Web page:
Christmas Trees Another Crop Victim of Summer Drought

Nov 21, 2012

For some, a natural Christmas tree is the only way to go for the holidays.

The evergreen trees sold during the Christmas season take up to seven years to reach maturity. During that growing season, weather and animals are the tree farmer’s biggest enemies. This year the region’s industry was another victim of the 2012 drought.

Christian Fischer, Wikimedia Commons

Kentucky’s agriculture industry is faring better than early predictions.  The agriculture industry, which includes crops, cattle and horses, earned more than $5 billion.  That figure is beyond Kentucky’s reach this year, but University of Kentucky Agriculture Economist Will Snell says many farmers should still do okay.


Officials with the Kentucky Division of Forestry say this summer’s lack of rain, along with tornadoes that have knocked down trees have created the conditions for a potentially bad wildfire season.  The recent drought has dried out state forests in the Commonwealth, and fallen trees and limbs means there’s plenty of fuel for wildfires.  State forester Leah MacSwords says this could lead to an active fire season and be dangerous for firefighters.  She says people should take extra precautions and watch out for forest arson, the leading cause of Kentucky’s wildfires.  This fall’s fire season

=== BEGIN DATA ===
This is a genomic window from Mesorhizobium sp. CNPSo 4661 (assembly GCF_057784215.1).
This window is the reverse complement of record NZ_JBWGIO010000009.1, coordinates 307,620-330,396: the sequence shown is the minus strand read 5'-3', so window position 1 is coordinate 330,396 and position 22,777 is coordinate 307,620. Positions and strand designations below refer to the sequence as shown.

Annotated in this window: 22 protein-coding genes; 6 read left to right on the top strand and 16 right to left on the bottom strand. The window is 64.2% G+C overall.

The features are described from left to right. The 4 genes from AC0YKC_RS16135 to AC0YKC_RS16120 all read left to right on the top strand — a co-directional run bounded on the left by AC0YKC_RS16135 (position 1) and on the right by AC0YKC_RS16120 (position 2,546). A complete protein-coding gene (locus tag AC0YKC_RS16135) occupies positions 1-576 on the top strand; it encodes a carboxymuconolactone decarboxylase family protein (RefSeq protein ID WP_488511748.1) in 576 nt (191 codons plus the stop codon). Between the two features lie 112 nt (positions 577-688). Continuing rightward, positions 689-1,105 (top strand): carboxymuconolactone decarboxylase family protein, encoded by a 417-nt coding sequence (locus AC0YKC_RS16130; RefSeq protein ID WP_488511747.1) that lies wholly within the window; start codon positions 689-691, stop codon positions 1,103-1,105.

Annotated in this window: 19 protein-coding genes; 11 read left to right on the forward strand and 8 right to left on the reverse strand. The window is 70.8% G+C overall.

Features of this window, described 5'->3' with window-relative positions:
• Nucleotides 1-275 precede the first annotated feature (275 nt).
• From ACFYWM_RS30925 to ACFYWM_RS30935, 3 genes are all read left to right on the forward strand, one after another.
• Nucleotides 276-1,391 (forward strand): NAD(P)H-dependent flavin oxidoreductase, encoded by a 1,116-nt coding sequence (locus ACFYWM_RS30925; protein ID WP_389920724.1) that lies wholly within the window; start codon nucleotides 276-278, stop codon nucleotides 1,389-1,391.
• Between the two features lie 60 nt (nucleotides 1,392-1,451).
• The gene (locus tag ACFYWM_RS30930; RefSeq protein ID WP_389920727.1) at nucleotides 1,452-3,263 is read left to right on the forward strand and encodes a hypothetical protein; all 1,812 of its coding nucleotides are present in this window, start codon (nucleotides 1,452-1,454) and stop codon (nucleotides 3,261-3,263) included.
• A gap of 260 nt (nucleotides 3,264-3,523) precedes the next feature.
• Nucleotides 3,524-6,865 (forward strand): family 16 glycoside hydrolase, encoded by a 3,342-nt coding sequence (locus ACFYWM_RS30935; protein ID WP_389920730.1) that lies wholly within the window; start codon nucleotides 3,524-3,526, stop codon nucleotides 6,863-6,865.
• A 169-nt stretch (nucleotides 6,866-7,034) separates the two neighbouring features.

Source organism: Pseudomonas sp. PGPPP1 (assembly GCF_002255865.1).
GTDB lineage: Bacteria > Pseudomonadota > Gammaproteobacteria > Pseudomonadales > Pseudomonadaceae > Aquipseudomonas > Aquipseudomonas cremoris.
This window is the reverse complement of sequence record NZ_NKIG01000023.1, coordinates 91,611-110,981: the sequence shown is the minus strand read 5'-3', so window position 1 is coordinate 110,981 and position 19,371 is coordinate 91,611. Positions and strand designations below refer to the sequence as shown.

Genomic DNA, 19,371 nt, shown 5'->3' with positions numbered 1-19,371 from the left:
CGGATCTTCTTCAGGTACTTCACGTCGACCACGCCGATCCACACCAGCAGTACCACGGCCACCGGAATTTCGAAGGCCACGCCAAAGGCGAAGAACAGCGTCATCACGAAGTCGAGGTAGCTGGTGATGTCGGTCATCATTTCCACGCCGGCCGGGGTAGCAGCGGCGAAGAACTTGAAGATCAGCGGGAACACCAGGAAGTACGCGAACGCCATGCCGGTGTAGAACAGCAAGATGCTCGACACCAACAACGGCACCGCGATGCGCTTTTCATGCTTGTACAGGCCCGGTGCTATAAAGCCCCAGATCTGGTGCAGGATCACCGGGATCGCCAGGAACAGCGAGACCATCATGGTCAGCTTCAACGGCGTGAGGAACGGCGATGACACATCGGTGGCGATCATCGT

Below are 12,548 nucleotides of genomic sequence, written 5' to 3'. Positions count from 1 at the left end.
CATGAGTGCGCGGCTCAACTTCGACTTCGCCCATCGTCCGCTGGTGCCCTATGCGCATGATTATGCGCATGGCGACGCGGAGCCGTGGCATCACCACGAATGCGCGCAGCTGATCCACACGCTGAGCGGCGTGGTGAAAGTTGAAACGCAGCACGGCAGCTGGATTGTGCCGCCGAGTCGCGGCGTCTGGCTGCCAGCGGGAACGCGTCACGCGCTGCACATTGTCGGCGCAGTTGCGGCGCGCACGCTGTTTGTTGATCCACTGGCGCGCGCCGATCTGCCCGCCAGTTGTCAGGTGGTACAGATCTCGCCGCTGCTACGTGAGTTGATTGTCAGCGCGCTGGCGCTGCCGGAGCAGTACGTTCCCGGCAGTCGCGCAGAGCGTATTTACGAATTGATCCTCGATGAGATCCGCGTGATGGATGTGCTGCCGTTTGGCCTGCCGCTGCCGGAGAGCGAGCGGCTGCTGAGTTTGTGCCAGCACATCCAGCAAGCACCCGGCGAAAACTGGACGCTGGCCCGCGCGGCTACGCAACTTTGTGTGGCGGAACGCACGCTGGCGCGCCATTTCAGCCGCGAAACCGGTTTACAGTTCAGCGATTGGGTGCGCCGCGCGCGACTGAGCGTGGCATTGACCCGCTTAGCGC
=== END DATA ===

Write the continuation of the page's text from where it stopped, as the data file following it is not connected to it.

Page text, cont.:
This year’s drought hasn’t just lessened corn crops in our region. It’s also left stalks too low for the fall tradition of corn mazes.

Sam Brown of Mayfield’s A-Maize-ing Farms says instead of the usual 20-acre corn maze, it will offer other activities such as a petting zoo and paintball. The owners of Paducah’s Blooms ‘N Gardens say if it hadn’t been for their irrigation system, they would’ve lost their 8-acre maze.

Drought Means Less Hay for Cattle Feed

Sep 24, 2012
Wikimedia Commons

This summer’s drought caused a significant decrease in grass hay production, which many cattle farmers rely on for feed.

The dry weather cut hay production by two-thirds, raising prices $15 to $20 per ton, says Caldwell County Extension Agent Shane Bogle. 

The drought that’s been plaguing areas of Kentucky and Indiana for much of the summer could end up having an effect on honeybee colonies, too. Sean Burgess is Kentucky’s state apiarist. He says this time of year is critical for bee colonies, because it’s when they harvest nectar to make the honey that nourishes them through the winter. Burgess says drought conditions have led to a shortage of flowering plants, but late summer blooms of goldenrod and aster could provide extra stores for the winter. He says many beekeepers have been supplementing the nectar by manually feeding their bees.

Wikimedia Commons

While the US drought has been rough on our region’s corn and soybean crops, grape growers in the Four Rivers say their harvest will make up in quality what it lacks in quantity.  Winemakers throughout the area report their vineyards have proven resilient to the recent heat and dryness. 

U.S. Senator Rand Paul and Agriculture Commissioner James Comer will hold a news conference on Thursday morning at the Kentucky State Fair to rally for industrial hemp.

Six County-Wide Burn Bans Left in W. Ky.

Aug 17, 2012

Six county-wide burn bans remain in western Kentucky after Marshall and McCracken county officials lifted their bans today. The river counties of Ballard, Hickman, Fulton and Carlisle still have burn ban notices in effect. Christian and Graves counties also have burn bans.